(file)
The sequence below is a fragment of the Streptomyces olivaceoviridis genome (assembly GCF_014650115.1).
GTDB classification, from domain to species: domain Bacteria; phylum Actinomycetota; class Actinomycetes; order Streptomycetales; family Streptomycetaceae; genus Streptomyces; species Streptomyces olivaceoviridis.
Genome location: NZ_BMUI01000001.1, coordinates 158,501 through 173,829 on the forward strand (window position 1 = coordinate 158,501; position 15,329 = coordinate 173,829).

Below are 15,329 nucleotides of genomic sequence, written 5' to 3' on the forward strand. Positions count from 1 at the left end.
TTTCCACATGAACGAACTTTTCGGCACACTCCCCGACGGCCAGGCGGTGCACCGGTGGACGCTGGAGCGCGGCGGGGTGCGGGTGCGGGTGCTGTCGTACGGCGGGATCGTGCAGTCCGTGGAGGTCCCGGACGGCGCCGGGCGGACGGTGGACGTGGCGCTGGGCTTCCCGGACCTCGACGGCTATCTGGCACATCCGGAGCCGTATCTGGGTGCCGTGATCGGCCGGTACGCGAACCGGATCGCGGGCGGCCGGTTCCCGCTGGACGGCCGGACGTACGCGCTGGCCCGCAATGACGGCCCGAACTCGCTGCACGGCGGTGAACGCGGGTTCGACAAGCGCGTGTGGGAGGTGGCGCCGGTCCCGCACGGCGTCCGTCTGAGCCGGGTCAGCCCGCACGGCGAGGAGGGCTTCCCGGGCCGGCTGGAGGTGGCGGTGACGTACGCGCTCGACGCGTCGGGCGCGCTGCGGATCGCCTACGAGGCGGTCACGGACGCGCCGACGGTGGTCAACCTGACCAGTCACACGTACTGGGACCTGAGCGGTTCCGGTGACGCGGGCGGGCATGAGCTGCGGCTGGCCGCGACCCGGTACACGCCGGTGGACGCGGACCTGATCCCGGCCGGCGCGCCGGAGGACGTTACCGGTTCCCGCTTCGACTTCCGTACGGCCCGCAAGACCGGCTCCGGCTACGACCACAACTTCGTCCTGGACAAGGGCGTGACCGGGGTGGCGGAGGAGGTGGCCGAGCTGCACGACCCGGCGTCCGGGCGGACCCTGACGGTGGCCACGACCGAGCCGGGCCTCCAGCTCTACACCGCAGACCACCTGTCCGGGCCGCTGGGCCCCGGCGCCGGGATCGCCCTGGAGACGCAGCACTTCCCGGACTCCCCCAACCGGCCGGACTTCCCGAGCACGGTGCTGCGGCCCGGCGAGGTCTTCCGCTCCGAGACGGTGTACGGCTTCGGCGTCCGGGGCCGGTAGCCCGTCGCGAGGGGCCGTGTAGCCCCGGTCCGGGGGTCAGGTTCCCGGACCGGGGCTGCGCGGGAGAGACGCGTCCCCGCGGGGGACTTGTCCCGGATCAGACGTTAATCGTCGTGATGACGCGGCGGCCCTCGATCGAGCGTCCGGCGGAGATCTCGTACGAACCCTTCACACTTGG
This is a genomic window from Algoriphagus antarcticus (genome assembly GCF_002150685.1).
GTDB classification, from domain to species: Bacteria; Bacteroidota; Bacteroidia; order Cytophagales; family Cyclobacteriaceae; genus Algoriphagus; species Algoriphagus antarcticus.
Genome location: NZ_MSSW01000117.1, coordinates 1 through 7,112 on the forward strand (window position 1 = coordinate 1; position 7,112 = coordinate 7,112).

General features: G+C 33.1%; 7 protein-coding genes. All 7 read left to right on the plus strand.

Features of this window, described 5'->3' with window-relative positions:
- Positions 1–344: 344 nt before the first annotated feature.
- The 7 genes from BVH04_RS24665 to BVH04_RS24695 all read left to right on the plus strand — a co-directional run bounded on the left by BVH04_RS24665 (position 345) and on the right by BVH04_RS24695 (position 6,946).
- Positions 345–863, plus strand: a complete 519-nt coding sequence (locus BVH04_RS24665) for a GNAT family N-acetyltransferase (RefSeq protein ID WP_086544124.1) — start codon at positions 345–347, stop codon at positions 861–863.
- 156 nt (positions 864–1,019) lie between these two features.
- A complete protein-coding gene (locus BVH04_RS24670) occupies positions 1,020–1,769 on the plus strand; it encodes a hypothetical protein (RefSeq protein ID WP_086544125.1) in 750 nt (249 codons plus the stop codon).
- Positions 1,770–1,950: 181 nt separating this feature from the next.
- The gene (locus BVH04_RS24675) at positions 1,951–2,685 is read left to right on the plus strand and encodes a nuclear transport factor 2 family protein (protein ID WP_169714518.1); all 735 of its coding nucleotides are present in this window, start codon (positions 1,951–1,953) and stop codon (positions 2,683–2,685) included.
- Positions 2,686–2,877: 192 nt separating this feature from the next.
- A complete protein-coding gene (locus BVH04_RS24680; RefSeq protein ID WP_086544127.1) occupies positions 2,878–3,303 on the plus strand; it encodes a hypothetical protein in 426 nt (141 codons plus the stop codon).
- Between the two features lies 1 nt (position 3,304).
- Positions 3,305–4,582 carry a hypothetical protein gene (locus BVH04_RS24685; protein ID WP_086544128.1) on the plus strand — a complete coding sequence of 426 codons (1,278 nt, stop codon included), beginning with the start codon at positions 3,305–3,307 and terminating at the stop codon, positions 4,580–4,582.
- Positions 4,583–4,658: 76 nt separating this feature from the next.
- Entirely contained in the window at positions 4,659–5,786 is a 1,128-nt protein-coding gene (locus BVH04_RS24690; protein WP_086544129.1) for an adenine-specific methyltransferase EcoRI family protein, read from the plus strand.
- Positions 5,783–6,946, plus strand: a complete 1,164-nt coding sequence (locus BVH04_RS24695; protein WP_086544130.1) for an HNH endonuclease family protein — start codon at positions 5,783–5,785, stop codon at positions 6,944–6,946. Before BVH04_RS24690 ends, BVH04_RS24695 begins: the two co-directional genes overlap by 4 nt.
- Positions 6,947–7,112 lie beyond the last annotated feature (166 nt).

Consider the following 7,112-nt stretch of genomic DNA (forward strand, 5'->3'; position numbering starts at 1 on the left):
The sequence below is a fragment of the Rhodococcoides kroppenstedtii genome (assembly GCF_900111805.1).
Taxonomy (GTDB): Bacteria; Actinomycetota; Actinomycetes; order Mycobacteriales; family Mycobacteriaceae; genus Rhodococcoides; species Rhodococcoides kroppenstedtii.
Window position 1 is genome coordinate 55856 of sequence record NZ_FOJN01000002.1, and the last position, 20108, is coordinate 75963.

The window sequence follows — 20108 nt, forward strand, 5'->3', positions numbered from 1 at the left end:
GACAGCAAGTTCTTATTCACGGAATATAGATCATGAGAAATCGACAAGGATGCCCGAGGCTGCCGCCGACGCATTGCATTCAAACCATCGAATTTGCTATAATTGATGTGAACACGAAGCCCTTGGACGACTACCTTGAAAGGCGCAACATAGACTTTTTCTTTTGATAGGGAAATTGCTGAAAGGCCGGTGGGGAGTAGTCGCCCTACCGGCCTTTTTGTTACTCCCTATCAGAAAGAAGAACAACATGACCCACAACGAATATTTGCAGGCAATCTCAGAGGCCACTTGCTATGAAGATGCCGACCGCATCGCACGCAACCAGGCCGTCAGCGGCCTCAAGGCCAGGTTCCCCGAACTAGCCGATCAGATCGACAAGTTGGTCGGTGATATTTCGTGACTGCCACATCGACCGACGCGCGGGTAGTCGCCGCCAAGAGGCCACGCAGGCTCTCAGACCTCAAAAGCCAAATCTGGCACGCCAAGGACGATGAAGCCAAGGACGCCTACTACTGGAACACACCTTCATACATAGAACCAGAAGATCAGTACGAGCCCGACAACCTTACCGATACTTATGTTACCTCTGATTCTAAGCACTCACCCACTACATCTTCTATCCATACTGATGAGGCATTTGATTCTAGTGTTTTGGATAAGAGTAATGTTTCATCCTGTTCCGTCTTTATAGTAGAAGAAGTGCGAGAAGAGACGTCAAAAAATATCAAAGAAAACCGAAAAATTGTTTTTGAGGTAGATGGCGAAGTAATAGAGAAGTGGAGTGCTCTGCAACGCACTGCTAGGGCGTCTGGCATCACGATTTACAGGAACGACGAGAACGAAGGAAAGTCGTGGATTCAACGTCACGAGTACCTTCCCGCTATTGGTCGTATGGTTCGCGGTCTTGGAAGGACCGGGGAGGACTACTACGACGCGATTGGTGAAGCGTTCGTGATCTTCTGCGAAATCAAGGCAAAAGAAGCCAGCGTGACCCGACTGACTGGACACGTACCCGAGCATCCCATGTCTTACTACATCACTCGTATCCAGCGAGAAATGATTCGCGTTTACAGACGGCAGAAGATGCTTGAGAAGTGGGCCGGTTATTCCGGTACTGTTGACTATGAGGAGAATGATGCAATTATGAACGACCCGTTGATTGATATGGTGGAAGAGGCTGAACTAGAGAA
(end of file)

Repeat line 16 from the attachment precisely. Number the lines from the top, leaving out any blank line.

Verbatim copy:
- Positions 1,770–1,950: 181 nt separating this feature from the next.